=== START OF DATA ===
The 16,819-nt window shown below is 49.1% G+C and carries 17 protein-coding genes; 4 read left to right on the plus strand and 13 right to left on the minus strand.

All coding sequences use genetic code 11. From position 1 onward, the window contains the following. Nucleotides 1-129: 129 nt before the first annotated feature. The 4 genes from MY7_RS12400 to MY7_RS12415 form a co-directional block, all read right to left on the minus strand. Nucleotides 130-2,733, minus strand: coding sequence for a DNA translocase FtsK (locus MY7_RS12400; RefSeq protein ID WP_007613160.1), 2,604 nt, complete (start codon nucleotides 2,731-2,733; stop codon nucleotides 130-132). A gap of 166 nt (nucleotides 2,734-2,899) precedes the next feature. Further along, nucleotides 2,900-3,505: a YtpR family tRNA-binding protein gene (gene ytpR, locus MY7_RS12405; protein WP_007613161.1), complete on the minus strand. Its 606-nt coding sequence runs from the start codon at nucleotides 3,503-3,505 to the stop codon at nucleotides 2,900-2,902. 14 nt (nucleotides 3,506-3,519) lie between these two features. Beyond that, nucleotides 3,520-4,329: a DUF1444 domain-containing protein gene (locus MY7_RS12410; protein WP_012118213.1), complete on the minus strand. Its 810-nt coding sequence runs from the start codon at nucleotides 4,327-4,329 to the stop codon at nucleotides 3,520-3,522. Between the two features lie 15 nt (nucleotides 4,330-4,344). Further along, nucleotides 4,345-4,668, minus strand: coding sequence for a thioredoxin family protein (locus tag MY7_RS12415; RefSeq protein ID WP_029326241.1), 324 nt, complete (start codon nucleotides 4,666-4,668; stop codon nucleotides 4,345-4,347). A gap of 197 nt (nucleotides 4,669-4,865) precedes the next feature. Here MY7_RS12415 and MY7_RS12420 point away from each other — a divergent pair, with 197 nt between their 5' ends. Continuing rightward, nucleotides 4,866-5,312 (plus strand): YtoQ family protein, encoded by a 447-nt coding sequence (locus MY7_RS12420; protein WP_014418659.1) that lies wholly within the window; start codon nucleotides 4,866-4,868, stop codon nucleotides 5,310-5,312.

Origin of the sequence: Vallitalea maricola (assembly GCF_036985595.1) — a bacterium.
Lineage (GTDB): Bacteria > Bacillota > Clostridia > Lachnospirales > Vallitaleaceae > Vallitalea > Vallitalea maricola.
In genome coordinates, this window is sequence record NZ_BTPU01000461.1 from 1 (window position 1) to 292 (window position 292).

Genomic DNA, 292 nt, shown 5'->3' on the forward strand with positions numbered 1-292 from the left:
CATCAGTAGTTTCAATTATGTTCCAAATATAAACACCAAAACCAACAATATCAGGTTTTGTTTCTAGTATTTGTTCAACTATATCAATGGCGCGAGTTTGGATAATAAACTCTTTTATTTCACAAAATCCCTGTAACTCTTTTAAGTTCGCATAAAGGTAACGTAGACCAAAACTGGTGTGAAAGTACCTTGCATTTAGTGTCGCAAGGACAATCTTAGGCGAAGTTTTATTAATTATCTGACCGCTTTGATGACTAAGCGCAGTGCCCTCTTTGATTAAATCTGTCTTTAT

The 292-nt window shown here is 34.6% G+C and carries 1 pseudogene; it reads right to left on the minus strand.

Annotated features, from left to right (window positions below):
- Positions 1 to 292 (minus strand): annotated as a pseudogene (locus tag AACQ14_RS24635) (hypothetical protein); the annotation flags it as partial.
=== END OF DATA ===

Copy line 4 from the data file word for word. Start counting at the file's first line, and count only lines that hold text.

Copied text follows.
Lineage (GTDB): Bacteria > Bacillota > Clostridia > Lachnospirales > Vallitaleaceae > Vallitalea > Vallitalea maricola.